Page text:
Crown Way, Lillington.
|OS grid reference|
|Sovereign state||United Kingdom|
|Post town||Leamington Spa|
|EU Parliament||West Midlands|
Lillington is a suburb of Leamington Spa in Warwickshire, England. Lillington has grown from a village which existed before the time of the Domesday Book (1086), and was incorporated into the borough of Leamington in 1890.
Lillington itself has two main areas - the new centre based around Crown Way which contains shops, dry cleaners and a post office. The area was predominantly built as a council house estate from 1950 onwards, and contains three tower blocks. The tallest of these, the fifteen-storey Eden Court standing at the highest point of the estate, dominates the skyline and can be seen from south Leamington Spa, Radford Semele and for miles outside Leamington. The second, and older area, contains the former village with the parish church of St. Mary Magdalene, the manor house, some Victorian terraced houses as well as estates of predominantly semi-detached houses built since 1930.
The Campion Hills are the highest area of Leamington, rising to an altitude of 97m above OD. Situated to the north of, and above Newbold Comyn park, they offer a view over the whole town. Sited here is Leamington's transmission tower which relays TV signals from Sutton Coldfield and broadcasts local commercial radio station, Mercia. Its Severn Trent water treatment plant serves the whole Leamington area. Warwick District Council runs a BMX track on the hills.
The Bins Brook is a mainly culverted watercourse that runs south into Leamington. Just inside Lillington, on the Leamington town centre side adjacent to the Midland Oak, is a fenced area of meadow plants in a man-made depression. This excavated area is normally dry, but fills from the Bins Brook if it overflows during flash floods, to reduce the risk of local flooding to property.
The Midland Oak
The Midland Oak by the junction of Lillington Avenue and Lillington Road marks the supposed very centre of England. The original oak is thought to have dated form the 16th century. Having died, it was removed in 1967, which allowed the Lillington Road to be straightened. The successor was planted in the 1980s, from an acorn collected from the original.
Pre-historic and early remains
In the 1930s pre-historic elephant and woolly rhinoceros remains were found in sand and gravel pits in Cubbington Road, near the site of the present Lillington Free Church. Some of these are displayed in Warwick Market Hall Museum. Stone Age remains have also been found there. Roman artefacts and burials have been discovered in the area of Highland Road and Braemar Road.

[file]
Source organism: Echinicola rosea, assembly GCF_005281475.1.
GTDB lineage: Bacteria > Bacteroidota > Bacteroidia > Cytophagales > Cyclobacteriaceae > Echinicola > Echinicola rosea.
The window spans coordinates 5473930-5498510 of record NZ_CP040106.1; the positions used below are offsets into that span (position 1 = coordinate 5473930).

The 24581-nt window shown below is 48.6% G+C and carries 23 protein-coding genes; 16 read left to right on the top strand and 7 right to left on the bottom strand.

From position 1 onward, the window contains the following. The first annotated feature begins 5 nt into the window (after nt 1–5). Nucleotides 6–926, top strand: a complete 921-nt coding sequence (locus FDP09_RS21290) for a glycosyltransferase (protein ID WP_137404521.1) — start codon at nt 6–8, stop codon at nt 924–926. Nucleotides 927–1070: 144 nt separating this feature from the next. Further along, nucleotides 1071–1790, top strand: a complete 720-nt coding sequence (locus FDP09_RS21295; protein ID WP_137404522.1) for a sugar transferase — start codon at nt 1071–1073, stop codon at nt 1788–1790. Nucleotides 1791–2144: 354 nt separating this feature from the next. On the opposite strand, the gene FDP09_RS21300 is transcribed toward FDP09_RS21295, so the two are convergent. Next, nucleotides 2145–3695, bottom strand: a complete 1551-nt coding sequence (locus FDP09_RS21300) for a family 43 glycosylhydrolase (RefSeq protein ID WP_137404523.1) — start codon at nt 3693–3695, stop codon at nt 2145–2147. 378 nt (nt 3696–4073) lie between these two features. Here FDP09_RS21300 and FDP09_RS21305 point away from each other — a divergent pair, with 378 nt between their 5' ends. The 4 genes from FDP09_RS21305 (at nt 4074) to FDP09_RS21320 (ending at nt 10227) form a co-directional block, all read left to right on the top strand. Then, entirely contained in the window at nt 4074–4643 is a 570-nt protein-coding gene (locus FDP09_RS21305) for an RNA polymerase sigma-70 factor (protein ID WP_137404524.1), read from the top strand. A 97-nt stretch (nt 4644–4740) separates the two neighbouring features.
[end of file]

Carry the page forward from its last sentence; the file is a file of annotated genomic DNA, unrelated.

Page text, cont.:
Lillington Stud Farm
Lillington was once well known as a centre for horse-breeding at the stud farm owned by Sydney McGregor (1889 - 1970). McGregor's best known horse was probably April the Fifth, which won the Epsom Derby in 1932. The farm buildings and house stood at the end of Epsom Road. After 1970, the area was developed for housing, with many of the new roads having racing-related names.
The local schools are Lillington Nursery and Primary School, Telford Infant and Telford Junior Schools. The nearest secondary school is North Leamington School. A Sure Start Children’s Centre opened in late 2006, adjacent to the 1950s built community centre, and Lillington Library on Mason Avenue.
The Church of England parish church of St. Mary Magdalene in Vicarage Road retains some Saxon work, but was largely rebuilt between 1847 and 1884. The late Perpendicular tower also remains, with a contemporary bell cast around 1480. With two seventeenth-century bells and five more dating from 1927, the present ring of eight bells was formed. They were re-hung by Nicholsons' of Bridport in 2007.
The Roman Catholic Church of Our Lady, in Valley Road next to the Public Library, was consecrated in 1963. It has notable stained glass in the 'Dalle de verre' style, created by Dom Charles Norris of Prinknash.
Lillington adjoins Cubbington to the north.
- Royal Leamington Spa, Lyndon F. Cave, Phillimore 1988, p.130.
- The Buildings of England, Pevsner & Wedgwood, Penguin 1966. p.340.
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